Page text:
I recently put up a post on recovery and regenration which lead to a question about the comparative benefits of compression garments and use of pool based recovery strategies. Hydrostatic pressure in a pool may offer more compression than some of the latest skin tight training gear that I see so many atheltes sporting. Anyway I needed to dig out a particular paragraph and figured I would share the whole article with the everyone as I really think that the pool is not used nearly as much as it should be. It's a bit of a beast so we will run the article in two parts.
Water Workouts - A Complete Guide to Pool Based Training for Training and Rehabilitation - Part I
'Pools are excellent environments in which to train....water provides buoyancy and resistance properties that allow the individual to undertake exercise with minimum impact on the body.'
Angela Calder (Performance Consultant for Australian Institute of Sport).
If the pool is such a great training environment why don't we make the most of it and incorporate it into our clients and athletes training, rehabilitation and recovery sessions?
The immediate response is that we don't have access to good pools, we don't have the right equipment, people look at me funny when I'm aqua running etc etc. Phooey - they're excuses, but they are not good excuses.
In my opinion the main reason that people don't include pool-based training into their training programme is ignorance. How can you use a training method if you don't understand how to use it? That was the position I was in 10 years ago when I started working at the Lilleshall Sports Injury and Rehabilitation centre. Up until this point the only reason I went to the pool was to swim, play on inflatables and do some top bombing from the diving boards. Whilst working at Lilleshall I had my first exposure to pool based training as part of the rehabilitation programme for footballers receiving treatment at the centre.
The extent of my knowledge was that you get injured and you can use the pool the get fit! It didn't even occur to me that you could use the pool even when you weren't injured. It wasn't until I started working with the England Netball team that I was exposed to the use of the pool as a training tool and not just something you do when you are injured. I soon started including a wide range of pool-based training with my athletes' programmes. Ten years on and I'm still using the pool for training and rehabilitation. If you want to learn a bit more about the applications of water workouts and how you can improve your body alignment, aerobic and anaerobic fitness, flexibility, strength and overall balance and coordination, read on, this is the article for you.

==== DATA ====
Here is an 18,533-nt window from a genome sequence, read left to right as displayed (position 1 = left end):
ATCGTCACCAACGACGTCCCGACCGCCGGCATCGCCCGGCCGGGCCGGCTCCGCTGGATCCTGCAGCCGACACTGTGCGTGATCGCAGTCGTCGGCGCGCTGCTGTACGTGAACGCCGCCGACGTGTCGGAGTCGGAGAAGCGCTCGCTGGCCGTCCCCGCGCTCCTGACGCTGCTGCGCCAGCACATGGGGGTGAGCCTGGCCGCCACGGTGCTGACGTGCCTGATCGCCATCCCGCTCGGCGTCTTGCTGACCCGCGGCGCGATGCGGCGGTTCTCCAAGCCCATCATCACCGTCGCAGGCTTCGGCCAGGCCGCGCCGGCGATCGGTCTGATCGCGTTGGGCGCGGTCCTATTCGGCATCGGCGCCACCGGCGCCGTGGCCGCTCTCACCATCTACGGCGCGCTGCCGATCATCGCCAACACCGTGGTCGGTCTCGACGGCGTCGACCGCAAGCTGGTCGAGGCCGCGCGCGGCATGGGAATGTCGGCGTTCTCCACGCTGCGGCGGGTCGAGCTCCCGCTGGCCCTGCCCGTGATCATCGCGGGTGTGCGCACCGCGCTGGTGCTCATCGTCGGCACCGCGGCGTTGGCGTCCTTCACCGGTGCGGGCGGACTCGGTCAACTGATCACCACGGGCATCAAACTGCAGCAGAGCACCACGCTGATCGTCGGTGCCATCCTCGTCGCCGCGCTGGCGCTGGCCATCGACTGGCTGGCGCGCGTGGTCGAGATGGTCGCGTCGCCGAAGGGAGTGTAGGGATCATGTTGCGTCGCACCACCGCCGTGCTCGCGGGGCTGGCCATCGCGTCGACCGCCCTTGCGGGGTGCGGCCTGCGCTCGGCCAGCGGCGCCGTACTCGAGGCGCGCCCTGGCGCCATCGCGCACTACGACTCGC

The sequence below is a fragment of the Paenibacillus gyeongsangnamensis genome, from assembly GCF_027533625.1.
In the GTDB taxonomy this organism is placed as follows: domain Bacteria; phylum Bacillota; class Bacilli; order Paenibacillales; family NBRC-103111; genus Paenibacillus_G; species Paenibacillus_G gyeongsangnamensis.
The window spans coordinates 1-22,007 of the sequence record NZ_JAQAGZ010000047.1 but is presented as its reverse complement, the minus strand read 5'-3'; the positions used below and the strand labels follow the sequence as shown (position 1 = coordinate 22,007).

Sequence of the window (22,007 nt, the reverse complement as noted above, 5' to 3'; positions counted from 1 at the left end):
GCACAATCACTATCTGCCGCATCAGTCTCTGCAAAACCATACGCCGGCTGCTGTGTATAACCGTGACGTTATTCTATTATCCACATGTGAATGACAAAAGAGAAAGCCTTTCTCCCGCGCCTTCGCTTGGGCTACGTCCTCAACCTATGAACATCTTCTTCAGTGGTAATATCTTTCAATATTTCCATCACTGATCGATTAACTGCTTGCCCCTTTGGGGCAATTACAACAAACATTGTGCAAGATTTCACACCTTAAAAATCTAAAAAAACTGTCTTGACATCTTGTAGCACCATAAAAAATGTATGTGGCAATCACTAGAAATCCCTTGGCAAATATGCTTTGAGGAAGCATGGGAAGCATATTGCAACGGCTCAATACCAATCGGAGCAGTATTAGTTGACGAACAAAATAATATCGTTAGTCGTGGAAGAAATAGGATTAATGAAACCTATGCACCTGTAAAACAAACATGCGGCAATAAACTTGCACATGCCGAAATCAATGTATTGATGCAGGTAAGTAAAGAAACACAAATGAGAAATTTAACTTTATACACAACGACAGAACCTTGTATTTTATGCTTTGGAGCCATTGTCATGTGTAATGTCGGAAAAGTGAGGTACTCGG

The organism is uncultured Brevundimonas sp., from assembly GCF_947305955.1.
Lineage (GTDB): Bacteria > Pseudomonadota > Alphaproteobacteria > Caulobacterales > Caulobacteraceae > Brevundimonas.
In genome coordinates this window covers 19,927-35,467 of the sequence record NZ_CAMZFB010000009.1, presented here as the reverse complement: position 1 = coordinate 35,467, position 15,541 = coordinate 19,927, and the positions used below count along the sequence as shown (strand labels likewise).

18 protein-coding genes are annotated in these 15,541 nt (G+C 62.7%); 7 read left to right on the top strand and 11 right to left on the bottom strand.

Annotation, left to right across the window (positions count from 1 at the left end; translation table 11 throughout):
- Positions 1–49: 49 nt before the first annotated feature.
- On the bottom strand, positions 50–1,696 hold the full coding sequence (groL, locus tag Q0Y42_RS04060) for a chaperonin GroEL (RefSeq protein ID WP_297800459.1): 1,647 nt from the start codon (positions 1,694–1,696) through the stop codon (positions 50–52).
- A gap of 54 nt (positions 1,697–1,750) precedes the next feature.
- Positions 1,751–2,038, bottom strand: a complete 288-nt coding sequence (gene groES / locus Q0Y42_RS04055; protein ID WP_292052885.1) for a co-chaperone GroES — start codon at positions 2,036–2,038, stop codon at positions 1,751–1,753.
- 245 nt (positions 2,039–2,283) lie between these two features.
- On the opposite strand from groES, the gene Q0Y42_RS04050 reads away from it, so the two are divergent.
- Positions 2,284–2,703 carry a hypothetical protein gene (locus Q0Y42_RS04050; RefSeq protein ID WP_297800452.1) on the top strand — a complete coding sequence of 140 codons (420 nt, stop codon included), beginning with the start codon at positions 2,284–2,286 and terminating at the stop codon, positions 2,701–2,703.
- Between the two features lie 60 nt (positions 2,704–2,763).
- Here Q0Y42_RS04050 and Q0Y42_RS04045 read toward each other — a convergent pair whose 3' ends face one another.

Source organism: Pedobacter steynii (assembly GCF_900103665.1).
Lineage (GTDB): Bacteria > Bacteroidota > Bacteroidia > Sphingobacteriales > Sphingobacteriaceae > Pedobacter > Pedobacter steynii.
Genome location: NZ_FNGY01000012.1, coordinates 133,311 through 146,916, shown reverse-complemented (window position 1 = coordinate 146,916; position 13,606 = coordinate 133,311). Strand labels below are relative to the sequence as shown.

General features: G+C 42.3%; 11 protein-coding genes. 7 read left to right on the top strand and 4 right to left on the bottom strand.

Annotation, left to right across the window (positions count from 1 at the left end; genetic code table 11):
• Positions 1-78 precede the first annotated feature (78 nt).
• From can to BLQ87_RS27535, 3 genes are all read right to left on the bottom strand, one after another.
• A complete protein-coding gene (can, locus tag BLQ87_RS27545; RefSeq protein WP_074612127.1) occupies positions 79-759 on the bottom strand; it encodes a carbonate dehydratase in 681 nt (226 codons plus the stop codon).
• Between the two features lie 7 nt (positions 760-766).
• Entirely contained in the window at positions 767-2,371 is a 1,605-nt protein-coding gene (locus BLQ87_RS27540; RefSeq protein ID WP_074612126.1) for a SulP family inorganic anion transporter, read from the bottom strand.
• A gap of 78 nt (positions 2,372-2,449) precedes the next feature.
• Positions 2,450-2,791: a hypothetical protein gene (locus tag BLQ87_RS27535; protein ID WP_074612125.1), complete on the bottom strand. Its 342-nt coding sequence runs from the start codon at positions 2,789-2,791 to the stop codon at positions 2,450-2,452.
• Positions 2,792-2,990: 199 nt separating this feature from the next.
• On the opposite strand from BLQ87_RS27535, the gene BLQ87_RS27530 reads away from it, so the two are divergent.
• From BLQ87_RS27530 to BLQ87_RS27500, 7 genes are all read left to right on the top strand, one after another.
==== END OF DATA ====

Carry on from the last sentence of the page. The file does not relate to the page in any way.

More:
Movement In A Fluid
We could simply tell you about all of the great training sessions that you can complete in a pool but to truly understand the training methods you need to know how the body moves in water and some of the properties of water that help to create the training environment for various applications. In this section we will explain some of the science and biomechanics behind the training to give you a general understanding of the actions of fluid forces on the body. Here comes some science!
Buoyancy is a fluid force that always acts vertically up and it was that clever Greek chap Archimedes that first explained the factors that determine the magnitude of a buoyant force (Archimedes' principle - physical law stating the buoyant force acting on a body is equal to the weight of the fluid displaced by the body) (5,6,8). Buoyancy is important because it can provide assistance for exercises, which is particularly useful during the rehabilitation of injuries. You can also increase the buoyancy of you athlete by using floatation devices (belts and vests).